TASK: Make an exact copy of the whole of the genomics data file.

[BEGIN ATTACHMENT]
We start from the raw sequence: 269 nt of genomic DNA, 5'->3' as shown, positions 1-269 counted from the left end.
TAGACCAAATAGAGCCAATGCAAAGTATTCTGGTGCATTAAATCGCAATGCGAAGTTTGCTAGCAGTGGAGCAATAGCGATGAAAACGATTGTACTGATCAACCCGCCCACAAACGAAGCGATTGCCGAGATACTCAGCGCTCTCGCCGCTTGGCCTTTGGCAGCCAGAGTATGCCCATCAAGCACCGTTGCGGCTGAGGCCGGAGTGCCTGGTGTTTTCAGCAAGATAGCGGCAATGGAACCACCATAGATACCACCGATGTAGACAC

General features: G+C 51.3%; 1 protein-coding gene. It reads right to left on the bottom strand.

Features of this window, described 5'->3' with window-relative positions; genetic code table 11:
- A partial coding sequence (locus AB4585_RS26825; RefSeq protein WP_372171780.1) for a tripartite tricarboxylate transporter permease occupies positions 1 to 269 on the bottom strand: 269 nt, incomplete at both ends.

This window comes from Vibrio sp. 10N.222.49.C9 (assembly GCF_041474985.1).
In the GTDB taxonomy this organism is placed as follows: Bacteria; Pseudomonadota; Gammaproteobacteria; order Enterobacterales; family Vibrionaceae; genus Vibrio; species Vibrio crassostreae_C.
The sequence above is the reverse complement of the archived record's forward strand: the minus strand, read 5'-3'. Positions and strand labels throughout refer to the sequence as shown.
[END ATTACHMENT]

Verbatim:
We start from the raw sequence: 269 nt of genomic DNA, 5'->3' as shown, positions 1-269 counted from the left end.
TAGACCAAATAGAGCCAATGCAAAGTATTCTGGTGCATTAAATCGCAATGCGAAGTTTGCTAGCAGTGGAGCAATAGCGATGAAAACGATTGTACTGATCAACCCGCCCACAAACGAAGCGATTGCCGAGATACTCAGCGCTCTCGCCGCTTGGCCTTTGGCAGCCAGAGTATGCCCATCAAGCACCGTTGCGGCTGAGGCCGGAGTGCCTGGTGTTTTCAGCAAGATAGCGGCAATGGAACCACCATAGATACCACCGATGTAGACAC

General features: G+C 51.3%; 1 protein-coding gene. It reads right to left on the bottom strand.

Features of this window, described 5'->3' with window-relative positions; genetic code table 11:
- A partial coding sequence (locus AB4585_RS26825; RefSeq protein WP_372171780.1) for a tripartite tricarboxylate transporter permease occupies positions 1 to 269 on the bottom strand: 269 nt, incomplete at both ends.

This window comes from Vibrio sp. 10N.222.49.C9 (assembly GCF_041474985.1).
In the GTDB taxonomy this organism is placed as follows: Bacteria; Pseudomonadota; Gammaproteobacteria; order Enterobacterales; family Vibrionaceae; genus Vibrio; species Vibrio crassostreae_C.
The sequence above is the reverse complement of the archived record's forward strand: the minus strand, read 5'-3'. Positions and strand labels throughout refer to the sequence as shown.